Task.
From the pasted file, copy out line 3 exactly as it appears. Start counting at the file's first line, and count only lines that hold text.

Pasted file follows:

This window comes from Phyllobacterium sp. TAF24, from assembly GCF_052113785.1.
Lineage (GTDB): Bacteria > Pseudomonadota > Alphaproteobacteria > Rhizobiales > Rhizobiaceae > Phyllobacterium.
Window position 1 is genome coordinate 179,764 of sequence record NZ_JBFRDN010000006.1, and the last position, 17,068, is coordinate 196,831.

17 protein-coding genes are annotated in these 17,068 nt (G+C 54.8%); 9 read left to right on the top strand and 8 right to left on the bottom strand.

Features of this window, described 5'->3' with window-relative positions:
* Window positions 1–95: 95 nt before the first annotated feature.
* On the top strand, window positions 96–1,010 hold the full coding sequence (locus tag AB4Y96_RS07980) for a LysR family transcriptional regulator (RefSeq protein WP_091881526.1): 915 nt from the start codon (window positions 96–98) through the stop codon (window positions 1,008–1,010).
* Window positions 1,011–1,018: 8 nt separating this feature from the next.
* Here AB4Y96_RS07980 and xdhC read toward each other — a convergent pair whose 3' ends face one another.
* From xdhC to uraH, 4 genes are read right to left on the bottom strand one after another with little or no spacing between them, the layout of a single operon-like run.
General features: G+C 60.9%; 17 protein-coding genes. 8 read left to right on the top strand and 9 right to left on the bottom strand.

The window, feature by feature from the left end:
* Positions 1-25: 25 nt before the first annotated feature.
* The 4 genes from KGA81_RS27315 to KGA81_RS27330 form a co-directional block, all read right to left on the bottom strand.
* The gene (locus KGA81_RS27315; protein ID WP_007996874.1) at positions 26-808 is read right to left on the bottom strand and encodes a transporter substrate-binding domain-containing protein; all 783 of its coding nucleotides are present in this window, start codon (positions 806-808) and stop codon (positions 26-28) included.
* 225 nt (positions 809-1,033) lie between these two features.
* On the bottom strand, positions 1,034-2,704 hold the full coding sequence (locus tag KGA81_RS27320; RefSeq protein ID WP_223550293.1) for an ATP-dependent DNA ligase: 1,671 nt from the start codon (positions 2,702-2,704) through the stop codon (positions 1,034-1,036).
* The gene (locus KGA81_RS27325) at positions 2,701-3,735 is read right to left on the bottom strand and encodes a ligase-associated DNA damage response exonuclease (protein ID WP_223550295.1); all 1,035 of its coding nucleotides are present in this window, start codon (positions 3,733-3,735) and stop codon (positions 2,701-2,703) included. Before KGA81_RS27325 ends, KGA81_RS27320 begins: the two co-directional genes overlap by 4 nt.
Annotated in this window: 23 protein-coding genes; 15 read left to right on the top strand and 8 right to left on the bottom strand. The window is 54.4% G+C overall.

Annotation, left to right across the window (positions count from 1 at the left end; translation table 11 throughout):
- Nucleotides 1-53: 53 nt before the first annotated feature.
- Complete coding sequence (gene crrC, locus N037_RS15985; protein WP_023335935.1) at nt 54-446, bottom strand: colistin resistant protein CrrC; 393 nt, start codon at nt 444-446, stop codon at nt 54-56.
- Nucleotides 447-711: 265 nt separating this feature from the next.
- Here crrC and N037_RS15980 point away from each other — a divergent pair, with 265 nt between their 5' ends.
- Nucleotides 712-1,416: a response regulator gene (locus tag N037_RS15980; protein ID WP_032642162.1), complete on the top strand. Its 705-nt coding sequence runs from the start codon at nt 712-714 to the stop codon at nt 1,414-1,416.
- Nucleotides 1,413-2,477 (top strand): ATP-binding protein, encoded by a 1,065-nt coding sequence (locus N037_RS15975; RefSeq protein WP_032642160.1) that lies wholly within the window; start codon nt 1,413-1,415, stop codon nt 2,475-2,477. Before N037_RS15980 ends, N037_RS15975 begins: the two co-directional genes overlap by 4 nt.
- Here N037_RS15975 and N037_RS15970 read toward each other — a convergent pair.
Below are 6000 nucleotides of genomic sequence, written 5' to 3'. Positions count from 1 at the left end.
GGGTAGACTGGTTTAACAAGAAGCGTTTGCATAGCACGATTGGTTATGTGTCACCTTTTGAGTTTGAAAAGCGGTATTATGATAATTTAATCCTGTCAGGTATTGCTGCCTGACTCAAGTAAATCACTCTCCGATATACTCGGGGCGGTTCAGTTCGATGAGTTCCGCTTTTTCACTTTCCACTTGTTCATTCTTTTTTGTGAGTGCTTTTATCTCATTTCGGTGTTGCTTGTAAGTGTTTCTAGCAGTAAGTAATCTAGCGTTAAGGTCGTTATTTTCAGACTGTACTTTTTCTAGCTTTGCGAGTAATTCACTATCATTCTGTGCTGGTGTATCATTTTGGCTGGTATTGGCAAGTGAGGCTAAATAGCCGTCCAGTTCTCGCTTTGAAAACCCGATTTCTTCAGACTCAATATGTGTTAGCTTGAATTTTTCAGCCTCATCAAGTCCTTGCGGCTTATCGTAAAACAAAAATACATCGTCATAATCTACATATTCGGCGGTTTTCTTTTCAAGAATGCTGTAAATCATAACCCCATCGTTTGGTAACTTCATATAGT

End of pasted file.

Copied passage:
Window position 1 is genome coordinate 179,764 of sequence record NZ_JBFRDN010000006.1, and the last position, 17,068, is coordinate 196,831.